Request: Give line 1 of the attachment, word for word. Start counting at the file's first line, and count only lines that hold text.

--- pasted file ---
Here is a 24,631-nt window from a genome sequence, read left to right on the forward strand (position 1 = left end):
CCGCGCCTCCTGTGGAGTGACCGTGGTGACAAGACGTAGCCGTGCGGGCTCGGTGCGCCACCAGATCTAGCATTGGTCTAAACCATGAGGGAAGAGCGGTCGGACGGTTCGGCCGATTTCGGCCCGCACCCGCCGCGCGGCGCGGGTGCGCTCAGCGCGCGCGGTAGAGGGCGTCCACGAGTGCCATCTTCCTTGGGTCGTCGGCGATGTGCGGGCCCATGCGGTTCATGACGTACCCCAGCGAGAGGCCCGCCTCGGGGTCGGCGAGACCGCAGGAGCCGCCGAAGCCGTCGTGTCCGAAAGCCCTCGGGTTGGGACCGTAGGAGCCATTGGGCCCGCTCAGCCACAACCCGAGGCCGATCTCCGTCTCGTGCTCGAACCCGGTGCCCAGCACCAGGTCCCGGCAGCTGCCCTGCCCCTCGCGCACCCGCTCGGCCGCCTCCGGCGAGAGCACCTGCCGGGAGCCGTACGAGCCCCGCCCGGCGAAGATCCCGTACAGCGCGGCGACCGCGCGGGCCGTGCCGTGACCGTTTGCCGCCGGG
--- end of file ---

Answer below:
Here is a 24,631-nt window from a genome sequence, read left to right on the forward strand (position 1 = left end):